In contrast to the hopes of last year amidst the euphoria of the post-pandemic upturn, the macroeconomic outlook for 2023 is bleak, to say the least. Against this backdrop, should we expect a widespread rise in claims and corporate insolvencies? Jean-Christophe Caffet, Group Chief Economist, provides some answers.
How are economic opportunities changing for 2023?
The year 2022 ended on a particularly low note, a long way from the hopes of last year amidst the euphoria of the post-pandemic upturn. The macroeconomic prospects for 2023, by contrast, look gloomy to say the least. Most of the risks that were identified have been substantiated, raising concerns about another terrible year for the global economy, in particular for Europe, where the economy is already at a standstill while inflation is still reaching new heights.
The central banks, keen to avoid repeating the scenario of the 1970s, have embarked on a cycle of monetary tightening. This, they claim, will only come to an end when prices are more settled – though the macroeconomic toll might be a new recession.
Periods marked by tighter financial conditions – particularly when they are this big – almost always have an impact on claims. And especially if the episodes are combined with other factors that put a strain on the profitability of companies, as is the case today with the steep rise (or continuing high levels) in the price of inputs and commodities, particularly energy and possibly in the future, wages. The annual negotiations conducted against the backdrop of full employment and often double-digit inflation leave little room for doubt: wage costs will increase appreciably next year, with (of course) clear differences between countries and business sectors. In addition, interest charges will be noticeably higher and access to bank credit more restricted. At the same time, company cash-flows are ending the year in a much less favourable position than when it started – especially in the most energy-intensive areas of the manufacturing sector.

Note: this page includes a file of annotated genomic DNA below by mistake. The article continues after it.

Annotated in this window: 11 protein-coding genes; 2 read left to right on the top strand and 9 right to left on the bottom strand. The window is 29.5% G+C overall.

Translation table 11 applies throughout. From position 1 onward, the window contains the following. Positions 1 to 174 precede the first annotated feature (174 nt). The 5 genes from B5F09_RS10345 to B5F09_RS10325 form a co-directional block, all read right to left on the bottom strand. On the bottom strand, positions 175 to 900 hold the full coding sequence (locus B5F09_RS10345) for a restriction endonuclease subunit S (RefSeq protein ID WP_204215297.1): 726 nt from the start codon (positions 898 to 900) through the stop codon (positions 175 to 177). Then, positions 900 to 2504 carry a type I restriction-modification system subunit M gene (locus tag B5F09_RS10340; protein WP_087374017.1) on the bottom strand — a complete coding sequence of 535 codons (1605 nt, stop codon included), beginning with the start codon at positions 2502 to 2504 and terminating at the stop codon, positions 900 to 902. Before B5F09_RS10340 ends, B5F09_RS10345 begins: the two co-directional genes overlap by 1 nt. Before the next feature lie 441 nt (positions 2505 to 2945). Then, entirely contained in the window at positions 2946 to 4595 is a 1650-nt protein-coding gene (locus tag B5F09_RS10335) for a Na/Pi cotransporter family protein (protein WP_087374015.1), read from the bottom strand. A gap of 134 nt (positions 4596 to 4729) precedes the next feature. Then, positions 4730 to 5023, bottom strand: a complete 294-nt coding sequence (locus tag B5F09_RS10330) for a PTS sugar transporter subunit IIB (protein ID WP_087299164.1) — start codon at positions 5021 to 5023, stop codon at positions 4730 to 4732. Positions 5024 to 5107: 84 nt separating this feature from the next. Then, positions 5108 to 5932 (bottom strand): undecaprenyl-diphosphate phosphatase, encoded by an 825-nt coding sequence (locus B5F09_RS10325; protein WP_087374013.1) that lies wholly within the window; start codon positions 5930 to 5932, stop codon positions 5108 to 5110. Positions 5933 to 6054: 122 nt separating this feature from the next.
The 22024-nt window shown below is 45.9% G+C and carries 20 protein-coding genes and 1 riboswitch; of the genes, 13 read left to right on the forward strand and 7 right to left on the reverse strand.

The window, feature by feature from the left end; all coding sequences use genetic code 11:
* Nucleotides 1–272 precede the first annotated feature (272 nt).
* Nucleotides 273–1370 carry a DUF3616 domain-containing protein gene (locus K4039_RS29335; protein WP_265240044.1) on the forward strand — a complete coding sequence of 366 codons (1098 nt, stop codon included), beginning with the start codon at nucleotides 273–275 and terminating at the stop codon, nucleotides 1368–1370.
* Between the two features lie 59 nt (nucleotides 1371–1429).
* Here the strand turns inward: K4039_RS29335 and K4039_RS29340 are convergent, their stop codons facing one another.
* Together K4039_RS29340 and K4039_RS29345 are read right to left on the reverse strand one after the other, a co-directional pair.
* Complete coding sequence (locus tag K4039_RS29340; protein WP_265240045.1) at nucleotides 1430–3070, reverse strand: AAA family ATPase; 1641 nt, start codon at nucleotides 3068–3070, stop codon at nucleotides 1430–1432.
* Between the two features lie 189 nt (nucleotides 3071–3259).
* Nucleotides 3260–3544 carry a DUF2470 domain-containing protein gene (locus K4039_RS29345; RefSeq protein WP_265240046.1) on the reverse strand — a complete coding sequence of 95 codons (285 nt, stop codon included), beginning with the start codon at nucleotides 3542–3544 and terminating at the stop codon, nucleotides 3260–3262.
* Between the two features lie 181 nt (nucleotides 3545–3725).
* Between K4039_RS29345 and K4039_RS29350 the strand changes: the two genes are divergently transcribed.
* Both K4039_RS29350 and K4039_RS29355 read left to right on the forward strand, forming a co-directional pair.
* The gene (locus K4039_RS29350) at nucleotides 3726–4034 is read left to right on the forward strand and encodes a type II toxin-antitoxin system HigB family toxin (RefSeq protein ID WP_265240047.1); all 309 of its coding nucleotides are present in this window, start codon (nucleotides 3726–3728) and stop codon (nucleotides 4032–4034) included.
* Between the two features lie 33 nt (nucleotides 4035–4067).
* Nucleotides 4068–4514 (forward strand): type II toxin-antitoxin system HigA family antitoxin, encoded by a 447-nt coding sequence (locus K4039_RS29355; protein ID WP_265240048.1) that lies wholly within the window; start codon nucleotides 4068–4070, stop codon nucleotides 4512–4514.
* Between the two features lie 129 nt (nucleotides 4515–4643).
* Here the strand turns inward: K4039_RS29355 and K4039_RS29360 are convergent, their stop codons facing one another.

In these conditions, should we expect there to be an upsurge in corporate insolvencies?
The “paradox” of insolvencies resulting from the Covid-19 pandemic is set to disappear for two key reasons. The first relates to government intervention, which is under much more pressure now than two years ago due to the return of inflation and the conflicting objectives with monetary policy. While the budgetary support introduced during the pandemic amounted to over 10 GDP points in the most advanced economies, countries in Europe – with the exception of Germany – are now more cautious about spending. The measures for tackling the energy crisis (“tariff shields”, etc.) are around 3 GDP points. In other words, the “whatever the cost” approach adopted by governments is now clearly behind us. The second reason relates to the essential nature of the current crisis, which is diametrically different from the health crisis: the Covid 19 pandemic was more or less a temporary shock that extinguished almost all the variable costs borne by companies. The current crisis, on the other hand, is more of a permanent shock, leading to increased costs across the board that the state cannot bear in their entirety.
In these conditions, it is difficult not to anticipate a steep rise in corporate insolvencies over the next quarters. The normalisation process has also begun in many countries, such as France, where it is up by around 50% over the first ten months of the year – primarily in the transport, distribution and agri-food sectors. It would probably be an exaggeration to say there is a danger that there will be a spate of insolvencies and, a fortiori, a fully-fledged “tiddle wave”, as some commentators have speculated: first, the public authorities are keeping a close eye on the situation; and, secondly, the possibility of energy rationing seems to be receding in the very short term. Nevertheless, 2023 should signal a type of (re)convergence of micro and macroeconomics.